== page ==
There are other options to the standard white t-shirt. Black shirts offer contrast with a color logo and can help them really stand out. You may also choose a color that is part of the existing logo, like the yellow shirt example. The yellow shirt stands out a little more and the logo is part of the statement. Either choice works well. The pocket size logo looks a little more professional and is great for leaders, workers and adults. It also requires less transfer material, so it becomes a less expensive option that doesn't look like your cutting costs.



Step 3: Creating Your Transfer Sheets

Now that you have determined the placement of the logo and have an idea of the shirt color, you can create your transfer sheets. Open the application you are going to use—Microsoft Word or any word processing application that allows you to import pictures on a page—and start with a blank 8.5"x11" page. Import the logo and size them to fit accordingly.

Depending on the logo size and shape, you may be able to get one or two pocket size logos on a sheet beside a larger full-page logo. These smaller logos are great for making hats, book bags, or alternate T-shirt designs. It also allows you to get the most out of your transfer material by reducing the amount of waste.

Before printing your logos to the transfer material, print out a test on paper to check margins and print quality. Make sure that the colors look right and nothing is being cut off at the margins. You will also need to check the instructions on the transfer material to see if you need to print it in reverse. Some transfer materials for white or light colored shirts require that you print a mirror image of your transfer, where the transfer materials for darker colors can be printed normally.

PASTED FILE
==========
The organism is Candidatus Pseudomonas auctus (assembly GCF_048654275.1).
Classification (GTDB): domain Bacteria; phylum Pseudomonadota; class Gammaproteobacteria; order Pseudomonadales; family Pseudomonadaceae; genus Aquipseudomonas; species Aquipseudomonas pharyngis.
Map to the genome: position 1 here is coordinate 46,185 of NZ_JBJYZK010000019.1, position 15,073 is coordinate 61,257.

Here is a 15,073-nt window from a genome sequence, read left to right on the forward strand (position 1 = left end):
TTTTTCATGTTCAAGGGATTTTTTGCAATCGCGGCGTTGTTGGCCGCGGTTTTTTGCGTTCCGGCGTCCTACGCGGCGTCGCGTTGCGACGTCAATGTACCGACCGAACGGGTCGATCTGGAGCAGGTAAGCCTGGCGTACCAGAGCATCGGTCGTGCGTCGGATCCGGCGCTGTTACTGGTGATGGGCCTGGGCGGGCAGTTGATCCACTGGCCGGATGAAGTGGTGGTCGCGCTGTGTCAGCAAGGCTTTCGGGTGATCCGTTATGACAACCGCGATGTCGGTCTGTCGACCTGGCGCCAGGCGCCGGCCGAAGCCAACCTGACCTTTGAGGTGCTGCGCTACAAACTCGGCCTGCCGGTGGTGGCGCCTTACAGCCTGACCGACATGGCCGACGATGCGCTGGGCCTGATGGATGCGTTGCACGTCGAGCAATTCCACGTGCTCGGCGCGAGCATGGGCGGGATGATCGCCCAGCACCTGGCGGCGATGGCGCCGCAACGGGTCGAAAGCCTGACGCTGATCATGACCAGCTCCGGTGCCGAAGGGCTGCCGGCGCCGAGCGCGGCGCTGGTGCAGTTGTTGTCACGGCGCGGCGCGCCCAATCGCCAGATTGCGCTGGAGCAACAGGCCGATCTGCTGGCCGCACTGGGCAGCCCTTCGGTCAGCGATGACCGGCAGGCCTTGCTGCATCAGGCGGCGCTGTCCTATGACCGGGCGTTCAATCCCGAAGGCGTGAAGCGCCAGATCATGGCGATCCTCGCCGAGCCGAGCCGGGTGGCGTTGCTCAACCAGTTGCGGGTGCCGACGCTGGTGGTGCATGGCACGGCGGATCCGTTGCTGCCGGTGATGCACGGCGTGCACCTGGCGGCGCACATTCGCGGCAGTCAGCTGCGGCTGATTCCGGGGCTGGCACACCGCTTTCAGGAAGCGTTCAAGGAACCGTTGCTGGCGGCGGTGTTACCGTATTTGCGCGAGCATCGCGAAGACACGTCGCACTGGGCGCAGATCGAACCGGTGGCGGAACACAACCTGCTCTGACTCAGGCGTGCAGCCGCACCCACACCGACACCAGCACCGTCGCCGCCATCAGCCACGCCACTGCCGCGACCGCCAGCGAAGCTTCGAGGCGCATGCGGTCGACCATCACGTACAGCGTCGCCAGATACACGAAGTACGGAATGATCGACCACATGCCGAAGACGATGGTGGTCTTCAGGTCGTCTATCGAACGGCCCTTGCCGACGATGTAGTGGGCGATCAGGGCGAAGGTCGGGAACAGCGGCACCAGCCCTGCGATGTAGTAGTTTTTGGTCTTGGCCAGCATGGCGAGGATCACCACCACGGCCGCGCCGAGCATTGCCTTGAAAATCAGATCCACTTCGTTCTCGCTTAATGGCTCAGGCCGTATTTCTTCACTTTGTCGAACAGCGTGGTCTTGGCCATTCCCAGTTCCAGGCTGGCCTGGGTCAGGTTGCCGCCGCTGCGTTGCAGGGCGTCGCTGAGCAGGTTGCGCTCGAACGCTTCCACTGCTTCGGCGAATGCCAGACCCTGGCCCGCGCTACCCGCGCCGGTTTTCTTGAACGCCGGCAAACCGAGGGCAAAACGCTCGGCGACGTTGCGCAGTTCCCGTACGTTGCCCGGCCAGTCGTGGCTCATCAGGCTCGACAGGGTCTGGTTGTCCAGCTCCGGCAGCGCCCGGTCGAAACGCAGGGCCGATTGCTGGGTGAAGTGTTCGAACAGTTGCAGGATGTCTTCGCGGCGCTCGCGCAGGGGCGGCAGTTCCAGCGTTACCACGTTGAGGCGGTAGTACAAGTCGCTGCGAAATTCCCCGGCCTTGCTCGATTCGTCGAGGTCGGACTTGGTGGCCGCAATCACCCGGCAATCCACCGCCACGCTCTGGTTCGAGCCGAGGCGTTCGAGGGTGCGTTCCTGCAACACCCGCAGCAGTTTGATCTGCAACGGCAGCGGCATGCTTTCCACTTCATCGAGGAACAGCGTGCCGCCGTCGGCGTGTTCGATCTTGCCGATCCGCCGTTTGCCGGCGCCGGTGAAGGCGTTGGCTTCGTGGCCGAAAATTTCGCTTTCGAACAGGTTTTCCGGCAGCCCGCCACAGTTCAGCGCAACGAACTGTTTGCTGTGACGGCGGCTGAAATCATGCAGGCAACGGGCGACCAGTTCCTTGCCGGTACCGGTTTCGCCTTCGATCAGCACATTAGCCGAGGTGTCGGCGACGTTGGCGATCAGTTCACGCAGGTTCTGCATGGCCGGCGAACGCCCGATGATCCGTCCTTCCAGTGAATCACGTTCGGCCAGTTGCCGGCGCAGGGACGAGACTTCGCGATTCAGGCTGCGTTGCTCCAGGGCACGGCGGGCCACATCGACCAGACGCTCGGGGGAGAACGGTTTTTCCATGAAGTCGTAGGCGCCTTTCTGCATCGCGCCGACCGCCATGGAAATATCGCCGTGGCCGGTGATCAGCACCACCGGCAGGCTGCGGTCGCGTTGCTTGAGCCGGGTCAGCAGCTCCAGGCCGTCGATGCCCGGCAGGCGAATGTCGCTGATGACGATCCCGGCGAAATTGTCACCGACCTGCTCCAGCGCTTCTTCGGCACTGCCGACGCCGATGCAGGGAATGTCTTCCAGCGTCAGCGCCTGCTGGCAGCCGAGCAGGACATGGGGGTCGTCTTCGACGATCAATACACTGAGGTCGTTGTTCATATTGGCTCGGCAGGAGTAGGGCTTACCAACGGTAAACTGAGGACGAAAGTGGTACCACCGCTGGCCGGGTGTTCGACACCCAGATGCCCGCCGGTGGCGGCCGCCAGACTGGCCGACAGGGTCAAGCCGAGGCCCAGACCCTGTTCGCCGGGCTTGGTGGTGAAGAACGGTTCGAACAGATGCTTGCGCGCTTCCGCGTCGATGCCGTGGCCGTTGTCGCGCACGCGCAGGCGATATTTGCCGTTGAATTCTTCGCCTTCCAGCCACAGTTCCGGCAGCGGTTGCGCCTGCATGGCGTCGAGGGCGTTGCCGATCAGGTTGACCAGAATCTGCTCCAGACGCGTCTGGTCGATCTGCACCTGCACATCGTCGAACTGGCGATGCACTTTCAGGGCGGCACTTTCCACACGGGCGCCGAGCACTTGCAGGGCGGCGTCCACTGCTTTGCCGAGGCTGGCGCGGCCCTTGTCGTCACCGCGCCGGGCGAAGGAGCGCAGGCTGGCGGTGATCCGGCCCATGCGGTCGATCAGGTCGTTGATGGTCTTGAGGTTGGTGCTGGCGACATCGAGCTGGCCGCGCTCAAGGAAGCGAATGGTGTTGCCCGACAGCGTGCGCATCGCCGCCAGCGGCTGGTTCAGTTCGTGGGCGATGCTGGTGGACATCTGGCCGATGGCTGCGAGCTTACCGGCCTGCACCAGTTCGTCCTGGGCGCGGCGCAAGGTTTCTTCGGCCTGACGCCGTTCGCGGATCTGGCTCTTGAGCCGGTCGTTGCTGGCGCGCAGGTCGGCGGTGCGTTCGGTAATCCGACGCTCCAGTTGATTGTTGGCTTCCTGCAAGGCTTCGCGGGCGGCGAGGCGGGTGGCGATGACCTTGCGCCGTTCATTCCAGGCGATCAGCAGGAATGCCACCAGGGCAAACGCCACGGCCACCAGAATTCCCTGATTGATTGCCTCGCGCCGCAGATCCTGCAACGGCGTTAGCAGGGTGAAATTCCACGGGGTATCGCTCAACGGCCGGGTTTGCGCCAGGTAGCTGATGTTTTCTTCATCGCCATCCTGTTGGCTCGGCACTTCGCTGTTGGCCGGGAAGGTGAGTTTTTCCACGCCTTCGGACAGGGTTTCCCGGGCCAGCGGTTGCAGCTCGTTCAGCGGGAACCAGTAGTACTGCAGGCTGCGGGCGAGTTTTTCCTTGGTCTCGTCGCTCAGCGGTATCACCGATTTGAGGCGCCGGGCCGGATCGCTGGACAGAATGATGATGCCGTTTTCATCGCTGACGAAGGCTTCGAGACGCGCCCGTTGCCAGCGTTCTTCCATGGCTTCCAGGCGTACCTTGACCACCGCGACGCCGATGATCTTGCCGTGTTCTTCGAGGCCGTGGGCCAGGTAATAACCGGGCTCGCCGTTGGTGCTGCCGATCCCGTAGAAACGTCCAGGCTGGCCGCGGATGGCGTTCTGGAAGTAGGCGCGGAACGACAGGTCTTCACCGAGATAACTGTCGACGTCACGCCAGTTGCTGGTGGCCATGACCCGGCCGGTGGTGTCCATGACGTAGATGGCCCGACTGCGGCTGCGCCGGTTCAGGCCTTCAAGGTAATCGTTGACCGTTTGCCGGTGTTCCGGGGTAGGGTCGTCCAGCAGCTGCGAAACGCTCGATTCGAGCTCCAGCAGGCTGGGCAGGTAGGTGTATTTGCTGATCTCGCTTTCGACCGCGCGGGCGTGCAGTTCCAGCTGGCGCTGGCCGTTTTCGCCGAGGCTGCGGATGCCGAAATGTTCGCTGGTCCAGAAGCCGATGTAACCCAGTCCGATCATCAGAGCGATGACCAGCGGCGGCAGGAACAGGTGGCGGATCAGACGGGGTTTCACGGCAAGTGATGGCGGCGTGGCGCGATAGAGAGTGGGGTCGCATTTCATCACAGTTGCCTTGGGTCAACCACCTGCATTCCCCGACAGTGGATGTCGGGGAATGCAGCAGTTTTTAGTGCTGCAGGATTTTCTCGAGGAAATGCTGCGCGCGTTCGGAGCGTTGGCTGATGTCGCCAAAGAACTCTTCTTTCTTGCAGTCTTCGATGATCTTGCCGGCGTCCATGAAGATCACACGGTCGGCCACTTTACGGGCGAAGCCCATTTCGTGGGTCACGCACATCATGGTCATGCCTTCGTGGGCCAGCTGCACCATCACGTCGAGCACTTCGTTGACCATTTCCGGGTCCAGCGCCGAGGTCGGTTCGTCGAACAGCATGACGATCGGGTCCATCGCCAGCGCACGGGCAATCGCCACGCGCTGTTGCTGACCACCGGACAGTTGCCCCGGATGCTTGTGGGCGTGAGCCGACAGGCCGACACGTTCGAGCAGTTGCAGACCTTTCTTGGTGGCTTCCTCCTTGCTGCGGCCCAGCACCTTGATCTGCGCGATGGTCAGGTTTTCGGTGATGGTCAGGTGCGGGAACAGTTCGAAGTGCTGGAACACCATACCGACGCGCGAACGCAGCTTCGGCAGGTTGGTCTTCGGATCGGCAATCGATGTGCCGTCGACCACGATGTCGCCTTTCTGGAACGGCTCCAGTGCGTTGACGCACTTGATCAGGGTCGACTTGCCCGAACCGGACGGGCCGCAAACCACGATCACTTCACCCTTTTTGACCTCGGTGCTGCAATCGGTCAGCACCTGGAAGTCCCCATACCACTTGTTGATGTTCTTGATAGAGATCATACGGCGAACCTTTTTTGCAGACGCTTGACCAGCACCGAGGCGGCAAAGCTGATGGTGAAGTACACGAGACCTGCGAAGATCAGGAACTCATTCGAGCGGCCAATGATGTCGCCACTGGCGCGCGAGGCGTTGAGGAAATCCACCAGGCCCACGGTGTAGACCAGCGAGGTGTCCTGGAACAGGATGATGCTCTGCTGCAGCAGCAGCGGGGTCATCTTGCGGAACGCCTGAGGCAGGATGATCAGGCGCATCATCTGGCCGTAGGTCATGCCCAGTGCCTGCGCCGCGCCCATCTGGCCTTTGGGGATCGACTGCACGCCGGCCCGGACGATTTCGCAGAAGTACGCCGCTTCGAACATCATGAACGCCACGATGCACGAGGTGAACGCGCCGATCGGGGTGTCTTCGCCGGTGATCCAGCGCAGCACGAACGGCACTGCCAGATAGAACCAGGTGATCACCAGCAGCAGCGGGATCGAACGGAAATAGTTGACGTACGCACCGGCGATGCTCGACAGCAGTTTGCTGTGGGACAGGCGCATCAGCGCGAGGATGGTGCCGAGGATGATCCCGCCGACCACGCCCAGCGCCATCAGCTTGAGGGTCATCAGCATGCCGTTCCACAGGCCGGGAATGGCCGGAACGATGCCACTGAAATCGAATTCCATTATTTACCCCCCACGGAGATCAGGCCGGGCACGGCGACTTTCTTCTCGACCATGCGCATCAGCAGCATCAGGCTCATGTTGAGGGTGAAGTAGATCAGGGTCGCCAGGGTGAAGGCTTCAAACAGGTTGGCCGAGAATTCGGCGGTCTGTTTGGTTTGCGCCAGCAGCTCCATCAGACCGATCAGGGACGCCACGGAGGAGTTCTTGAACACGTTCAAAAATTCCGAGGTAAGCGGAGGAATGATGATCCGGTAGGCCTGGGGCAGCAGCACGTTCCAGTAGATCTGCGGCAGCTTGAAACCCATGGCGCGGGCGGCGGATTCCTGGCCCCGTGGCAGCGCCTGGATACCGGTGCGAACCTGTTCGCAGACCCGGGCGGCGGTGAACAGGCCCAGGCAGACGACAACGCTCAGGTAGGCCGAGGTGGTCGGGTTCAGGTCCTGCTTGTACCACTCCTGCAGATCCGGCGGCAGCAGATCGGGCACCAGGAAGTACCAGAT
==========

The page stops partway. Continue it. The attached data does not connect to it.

NOTE: I usually use the transfer materials for dark shirts because it works on light and dark colors. It allows me the freedom to print out logos the same way every time with less time spent testing and experimenting.

Step 4: Cutting Out the Logos

After you've printed your test pages with logos on paper and you are sure that they have printed correctly and according to the instructions on the transfer material, you are ready for a real label test. Place a sheet or two of the label material into your printer and print them out. Make sure you give them a chance to thoroughly dry before handling so that you don't smear the image. (Some inkjet printers use more ink than others and prints can come out still damp.)